So yes, there is truth, and it is knowable, but it requires engagement for us to know it. The Greek word, made famous again by Martin Heidegger, in the 20th century, is Aletheia—being or reality disclosed, unconcealed. The truth does not come all at once; it requires an effort on our part to uncover what is there. We use reason, the natural and social sciences, logic, our own categories, even our passions, a combination of all of these to get to the truth. Sometimes, it takes decades to verify a hypothesis, to validate an informed guess, but even as we await that, we must already act. The world does not stop even when the truth has not yet fully emerged. And even when the truth is much clearer, there are those who will still deny it for their own interests.
Take for example climate change, a field I am familiar with, having done my doctoral studies at a time when we were only beginning to understand the enormity of the problem. In the early 1990s, we were faced with a lot of uncertainties in the science of climate change. In particular, we were not sure of the impact of global warming as the most that could be done then was to model the potential impact. That approach had inherent limitations. Attribution of those impact anthropogenic greenhouse emissions was also and remains difficult, making it challenging for governments to make policy decisions that would effectively address the problem. But over time, with billions of US dollars invested to narrow down the uncertainties, things became clearer with every assessment report of the Intergovernmental Panel on Climate Change, done every five years, getting better and more accurate with every report.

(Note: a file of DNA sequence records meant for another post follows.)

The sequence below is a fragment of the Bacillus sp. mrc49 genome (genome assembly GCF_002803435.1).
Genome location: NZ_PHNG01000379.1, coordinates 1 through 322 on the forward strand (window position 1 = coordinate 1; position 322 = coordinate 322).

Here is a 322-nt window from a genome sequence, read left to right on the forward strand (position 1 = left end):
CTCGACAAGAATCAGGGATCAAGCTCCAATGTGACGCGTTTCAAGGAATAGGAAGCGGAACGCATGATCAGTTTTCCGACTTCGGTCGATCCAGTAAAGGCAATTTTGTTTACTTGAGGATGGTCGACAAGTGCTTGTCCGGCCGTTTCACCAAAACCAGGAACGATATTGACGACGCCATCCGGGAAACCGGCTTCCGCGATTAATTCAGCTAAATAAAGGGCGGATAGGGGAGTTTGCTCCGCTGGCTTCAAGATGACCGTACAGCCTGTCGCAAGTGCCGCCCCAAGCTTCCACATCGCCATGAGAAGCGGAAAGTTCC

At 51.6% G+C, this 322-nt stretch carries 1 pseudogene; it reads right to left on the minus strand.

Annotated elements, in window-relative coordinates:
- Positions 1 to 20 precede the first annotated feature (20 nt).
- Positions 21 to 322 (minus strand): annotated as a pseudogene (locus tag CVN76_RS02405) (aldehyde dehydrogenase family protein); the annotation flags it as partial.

One would think that as the science got better on climate change, countries would act more decisively to deal with the challenge. But that has not been the case. In a country like the United States, politics continues to cloud the truth about climate change and prevents societal consensus to respond effectively to this most serious environmental and development concern.
When this happens, philosophers are needed to reflect on our experience and to call it for what it is: this is no longer a search for truth but its hijacking for political ends.
Applying this insight to the Dengvaxia controversy, one hopes that lessons can be learned. This lack of evidence- and science-based policy decision making, the absence of complete staff work, is not exclusive to the Aquino government. Previous administrations have been guilty of this. Currently, the Duterte administration is doing this in its war against drugs.
I say that the truth about the Dengvaxia controversy can be pinned down, but not right away and not in one instance. Our scientists will have to do the work. In the meantime, life goes on and decisions have to be made with incomplete information. Should the suspension of Dengvaxia be now lifted and the vaccine made available to at least those who have had dengue? How do you move forward on the liability questions? How can the DOH get back public trust for vaccination? How will we decide similar questions in the future?
If I delivered the Reyes lecture today, I will surely raise questions about the quo warranto decision of the Supreme Court and the premises under which that decision is made. How did we get here? How did we come to a situation where long-held interpretations of the law are questioned and perhaps could be set aside?
Again, I would say that this is not about the truth but its hijacking for political and even personal ends. You need philosophical thinking, as described by Doc Reyes, to be able to see this.